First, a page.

Internal causes Depression is certainly a very internal thing. There are theories that there is a genetic disposition in some people or/and that chemicals aren’t working properly in the brain. Believe of disbelieve it as you will. For some people it may be a comfort to think “it’s an illness caused by something biological, it’s not my fault.” However, depression isn’t your fault even if it’s caused by purely external factors.
What does depression feel like?
Obviously the symptoms suggest a total unhappiness. However, if you haven’t experience depression it’s difficult to imagine what that feels like. Of course it also affects different people in different ways. I can say though that it’s nothing like feeling a bit glum or miserable.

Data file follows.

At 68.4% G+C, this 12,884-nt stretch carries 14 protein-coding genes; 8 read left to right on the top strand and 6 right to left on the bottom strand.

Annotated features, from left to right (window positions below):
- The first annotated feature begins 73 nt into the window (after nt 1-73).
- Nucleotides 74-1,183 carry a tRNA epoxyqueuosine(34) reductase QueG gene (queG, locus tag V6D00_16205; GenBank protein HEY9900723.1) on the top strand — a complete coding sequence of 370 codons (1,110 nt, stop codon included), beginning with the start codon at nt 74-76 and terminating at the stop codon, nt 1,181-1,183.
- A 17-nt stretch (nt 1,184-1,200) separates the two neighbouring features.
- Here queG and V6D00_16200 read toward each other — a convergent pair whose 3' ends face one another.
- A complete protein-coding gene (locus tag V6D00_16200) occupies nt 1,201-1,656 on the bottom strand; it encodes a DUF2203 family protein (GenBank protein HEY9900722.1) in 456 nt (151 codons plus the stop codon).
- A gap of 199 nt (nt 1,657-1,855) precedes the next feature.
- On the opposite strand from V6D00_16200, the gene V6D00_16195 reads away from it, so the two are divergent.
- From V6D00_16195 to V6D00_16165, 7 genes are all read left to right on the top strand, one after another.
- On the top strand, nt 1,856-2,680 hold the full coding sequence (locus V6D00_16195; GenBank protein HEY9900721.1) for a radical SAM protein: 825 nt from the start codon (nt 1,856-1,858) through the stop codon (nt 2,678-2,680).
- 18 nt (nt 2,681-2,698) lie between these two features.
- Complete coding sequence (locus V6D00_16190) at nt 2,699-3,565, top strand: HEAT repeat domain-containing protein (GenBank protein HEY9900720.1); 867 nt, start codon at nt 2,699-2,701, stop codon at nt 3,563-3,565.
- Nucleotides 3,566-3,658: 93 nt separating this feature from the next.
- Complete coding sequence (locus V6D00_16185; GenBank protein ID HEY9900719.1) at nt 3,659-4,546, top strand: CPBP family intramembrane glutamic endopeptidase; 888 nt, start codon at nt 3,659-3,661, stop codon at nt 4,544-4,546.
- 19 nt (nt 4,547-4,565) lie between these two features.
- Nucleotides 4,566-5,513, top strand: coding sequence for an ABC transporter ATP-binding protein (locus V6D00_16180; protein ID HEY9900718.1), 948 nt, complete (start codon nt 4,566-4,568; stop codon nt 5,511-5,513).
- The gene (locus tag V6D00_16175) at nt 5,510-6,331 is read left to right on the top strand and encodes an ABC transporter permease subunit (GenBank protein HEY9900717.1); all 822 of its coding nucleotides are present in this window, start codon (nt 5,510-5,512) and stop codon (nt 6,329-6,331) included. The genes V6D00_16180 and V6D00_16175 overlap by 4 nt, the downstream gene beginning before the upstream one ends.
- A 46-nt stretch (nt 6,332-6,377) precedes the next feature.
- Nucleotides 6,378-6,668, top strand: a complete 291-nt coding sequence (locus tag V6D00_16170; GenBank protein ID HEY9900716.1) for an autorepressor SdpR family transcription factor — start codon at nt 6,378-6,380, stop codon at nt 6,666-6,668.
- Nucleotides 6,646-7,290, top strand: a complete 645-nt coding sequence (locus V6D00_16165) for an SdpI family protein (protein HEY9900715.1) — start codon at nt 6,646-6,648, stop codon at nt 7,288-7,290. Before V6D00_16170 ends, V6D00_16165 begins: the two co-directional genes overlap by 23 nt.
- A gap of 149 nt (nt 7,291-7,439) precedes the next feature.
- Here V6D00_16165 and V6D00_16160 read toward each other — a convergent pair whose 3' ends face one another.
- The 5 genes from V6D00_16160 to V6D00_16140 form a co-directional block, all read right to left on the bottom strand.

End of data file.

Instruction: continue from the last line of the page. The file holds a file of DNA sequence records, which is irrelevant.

“Until one has experienced a debilitating severe depression it is hard to understand the feelings of those who have it. Severe depression borders on being beyond description: it is not just feeling much lower than usual. It is a quite different state, a state that bears only a tangential resemblance to normal emotion. It deserves some new and special word of its own, a word that would somehow encapsulate both the pain and the conviction that no remedy will ever come. We certainly could do with a better word for this illness than one with the mere common connotation of being 'down'.” – Lewis Wolpert, “Malignant Sadness”
There is a lot of romantic, metaphoric and descriptive writing about what clinical depression feels like. In my own experience: I didn’t feel like me, instead I felt out of control, terrified of the emotions I was experiencing, totally anti-social, lacking any glimmer of hopefulness or happiness. I felt disconnected from the world and other people, completely full of despair and grief yet at the same time entirely empty.